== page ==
Natalia Gavrilița says 'nobody is safe' due to Russian annexation
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Terrified Ukrainians are fleeing the Donetsk, Luhansk, Zaporizhzhia and Kherson regions in the south of their country set to be annexed by Russia. Liubov Smyrnova, whose home in the village of Komyshuvakha in the Zaporizhzhia region was destroyed in May, told the BBC: “I think Putin’s politics is to destroy us. It’s a genocide of our people.”
She added: “We are under constant pressure. I can’t even describe it with words. Komyshuvakha is shelled almost every day.”
People fleeing to Ukrainian-held areas have been sharing their experiences of living under occupation and the referendums.
Convoys of people have been making hazardous journeys to relative safety.
Anton Osenev said the Russians tried to mobilise him twice to fight against his own country.
He told the BBC: “We weren’t home for the first attempt. On the second occasion they stayed at our house for some time… I still don’t understand what’s happening. We need some rest.”
Ukrainians have also described people being forced at gunpoint to mark ballots in the street by roving officials. Russian-installed officials have also taken ballot boxes from house to house with armed men in tow.
Meanwhile, at least 23 people were killed and 28 wounded in a Russian missile strike which hit a convoy of civilian vehicles on the outskirts of the southern Ukrainian city of Zaporizhzhia, according to the regional governor.
Oleksandr Starukh, the Zaporizhzhia regional governor, wrote on the Telegram messaging app: “So far, 23 dead and 28 wounded. All civilians.”
Police and emergency workers rushed to the scene of the missile strike, the impact of which threw chunks of dirt into the air and sprayed vehicles with shrapnel. The windows of the vehicles – mostly cars and three vans – were blown out.
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The vehicles were packed with occupants’ belongings, blankets and suitcases. An eyewitness reported seeing a body leaning from the driver’s seat into the passenger seat of a yellow car, his left hand still clutching the steering wheel.
Plastic sheets were draped over the bodies of a woman and young man in another car. A dead cat lay next to the young man in the rear seat.
A woman who gave her name as Nataliya said she and her husband had been visiting their children in Zaporizhzhia.
She said: “We were returning to my mother who is 90 years old. We have been spared. It’s a miracle.”
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Putin will preside over a treaty-signing on the entry of new territories into the Russian Federation three days after the completion of hastily staged referendums.
Moscow’s proxies in the occupied regions claimed majorities of up to 99 percent in favour of joining Russia.
United Nations chief Antonio Guterres said the planned annexations were a “dangerous escalation” and jeopardise prospects for peace.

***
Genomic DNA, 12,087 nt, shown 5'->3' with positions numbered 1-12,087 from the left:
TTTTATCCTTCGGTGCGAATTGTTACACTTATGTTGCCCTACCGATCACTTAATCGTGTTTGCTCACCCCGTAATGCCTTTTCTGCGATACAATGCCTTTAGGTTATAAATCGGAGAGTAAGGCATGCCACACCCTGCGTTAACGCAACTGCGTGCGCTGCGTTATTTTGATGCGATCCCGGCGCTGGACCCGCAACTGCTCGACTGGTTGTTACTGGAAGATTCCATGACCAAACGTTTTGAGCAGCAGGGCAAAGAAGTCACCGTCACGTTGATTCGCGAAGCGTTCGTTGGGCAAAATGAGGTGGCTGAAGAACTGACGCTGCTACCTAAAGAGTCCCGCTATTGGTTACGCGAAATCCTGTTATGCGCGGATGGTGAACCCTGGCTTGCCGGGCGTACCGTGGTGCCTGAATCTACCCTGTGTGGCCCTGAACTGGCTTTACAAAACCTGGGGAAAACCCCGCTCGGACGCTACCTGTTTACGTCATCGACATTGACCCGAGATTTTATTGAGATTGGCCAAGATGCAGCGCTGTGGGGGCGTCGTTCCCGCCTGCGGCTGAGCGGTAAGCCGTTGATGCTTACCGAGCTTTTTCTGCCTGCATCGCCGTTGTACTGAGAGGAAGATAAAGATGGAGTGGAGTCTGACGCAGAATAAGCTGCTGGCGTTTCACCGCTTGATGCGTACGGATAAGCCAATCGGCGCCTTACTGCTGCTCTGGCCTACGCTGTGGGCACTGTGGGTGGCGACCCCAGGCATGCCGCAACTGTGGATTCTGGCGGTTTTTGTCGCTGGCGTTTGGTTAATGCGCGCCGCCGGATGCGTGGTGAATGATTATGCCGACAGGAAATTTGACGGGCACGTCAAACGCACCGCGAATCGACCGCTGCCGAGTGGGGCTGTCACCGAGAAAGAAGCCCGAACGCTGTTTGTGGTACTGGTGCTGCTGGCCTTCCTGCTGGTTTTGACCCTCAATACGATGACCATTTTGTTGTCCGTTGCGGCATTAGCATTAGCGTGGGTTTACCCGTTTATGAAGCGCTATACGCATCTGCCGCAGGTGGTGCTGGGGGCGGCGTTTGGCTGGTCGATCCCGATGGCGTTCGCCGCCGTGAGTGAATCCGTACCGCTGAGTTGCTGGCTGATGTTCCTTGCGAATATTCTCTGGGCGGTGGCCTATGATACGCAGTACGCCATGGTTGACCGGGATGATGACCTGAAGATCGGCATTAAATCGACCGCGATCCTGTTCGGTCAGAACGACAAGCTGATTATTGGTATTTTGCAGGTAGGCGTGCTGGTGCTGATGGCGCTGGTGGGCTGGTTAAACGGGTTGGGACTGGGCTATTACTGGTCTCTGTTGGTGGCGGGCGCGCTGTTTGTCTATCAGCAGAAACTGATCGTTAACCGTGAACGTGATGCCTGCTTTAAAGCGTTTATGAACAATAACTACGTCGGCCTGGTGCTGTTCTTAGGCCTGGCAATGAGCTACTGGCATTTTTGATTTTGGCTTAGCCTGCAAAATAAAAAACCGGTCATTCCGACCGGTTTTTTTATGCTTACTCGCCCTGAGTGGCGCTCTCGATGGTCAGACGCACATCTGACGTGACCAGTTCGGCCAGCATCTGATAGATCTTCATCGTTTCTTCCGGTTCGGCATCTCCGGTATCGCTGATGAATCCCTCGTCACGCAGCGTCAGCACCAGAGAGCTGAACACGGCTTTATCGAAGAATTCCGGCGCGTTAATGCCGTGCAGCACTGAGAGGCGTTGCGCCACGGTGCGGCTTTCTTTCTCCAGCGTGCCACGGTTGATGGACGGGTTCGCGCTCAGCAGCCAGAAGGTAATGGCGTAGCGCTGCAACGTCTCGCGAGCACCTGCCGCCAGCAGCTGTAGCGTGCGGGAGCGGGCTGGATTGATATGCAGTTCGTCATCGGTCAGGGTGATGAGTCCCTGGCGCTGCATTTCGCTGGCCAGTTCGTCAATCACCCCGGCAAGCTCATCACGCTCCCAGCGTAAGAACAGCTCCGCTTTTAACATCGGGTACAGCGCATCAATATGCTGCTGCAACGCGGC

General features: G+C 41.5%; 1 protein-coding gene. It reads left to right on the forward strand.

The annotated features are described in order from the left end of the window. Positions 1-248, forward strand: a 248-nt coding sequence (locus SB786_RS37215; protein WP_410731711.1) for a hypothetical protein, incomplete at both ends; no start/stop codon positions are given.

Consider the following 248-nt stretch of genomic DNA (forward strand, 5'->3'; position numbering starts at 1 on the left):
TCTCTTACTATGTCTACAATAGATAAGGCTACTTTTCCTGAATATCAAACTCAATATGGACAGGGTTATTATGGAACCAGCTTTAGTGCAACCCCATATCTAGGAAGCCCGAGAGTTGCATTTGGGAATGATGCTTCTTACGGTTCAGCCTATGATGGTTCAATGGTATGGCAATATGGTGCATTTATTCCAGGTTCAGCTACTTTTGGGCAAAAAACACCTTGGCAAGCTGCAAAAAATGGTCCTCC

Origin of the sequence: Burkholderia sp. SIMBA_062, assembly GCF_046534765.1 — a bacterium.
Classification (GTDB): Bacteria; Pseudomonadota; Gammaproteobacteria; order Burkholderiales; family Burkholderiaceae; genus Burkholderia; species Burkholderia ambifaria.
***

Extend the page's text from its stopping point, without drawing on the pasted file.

Secretary General Guterres said: “Any decision to proceed with the annexation … would have no legal value and deserves to be condemned.”
Putin has doubled down on the invasion he ordered in February despite suffering major setbacks on the battlefield this month and amid discontent in Russia over a widely criticised partial mobilisation.
A Ukrainian official said Mr Zelensky has promised a strong response to the annexations and summoned his defence and security chiefs for an emergency meeting today (September 30) where “fundamental decisions” will be taken.
On the eve of the planned ceremony in the Georgievsky Hall of the Great Kremlin Palace and a concert in Red Square, Putin said “all mistakes” made in a call-up announced last week should be corrected. It was his first public acknowledgment it had not gone smoothly.
Thousands of men have fled Russia to avoid a draft billed as enlisting those with military experience and required specialities but which has often appeared oblivious to individual service records, health, student status or even age.
At today’s event, Putin is expected to give a speech, meet leaders of the self-styled Russian-backed Donetsk People’s Republic (DNR) and Luhansk People’s Republic (LNR) as well as the Russian-installed leaders of the parts of Kherson and Zaporizhzhia which Russian forces occupy.
Russian government officials have said the four regions will fall under Moscow’s nuclear umbrella once they have been formally incorporated into their country. Putin has said he could use nuclear weapons to defend Russian territory if necessary.
Washington and the European Union are set to impose extra sanctions on Russia over the annexation plan. Even some of Russia’s closest allies, including Serbia and Kazakhstan, say they will not recognise the move.
A political adviser to the Ukrainian president said on Thursday Russia’s plans to annex Ukrainian territory “does not make legal sense” and denounced what he called a Kremlin freak show.
Mykhailo Podolyak wrote on Twitter: “‘Kremlin freak show’. The announced ‘entrance ceremony’ does not make any legal sense. Non-existent entities cannot enter a country which is disintegrating. Do not waste time on the virtual [Russian]-agenda. Real life will be more interesting: counteroffensive, de-occupation, tribunal.”
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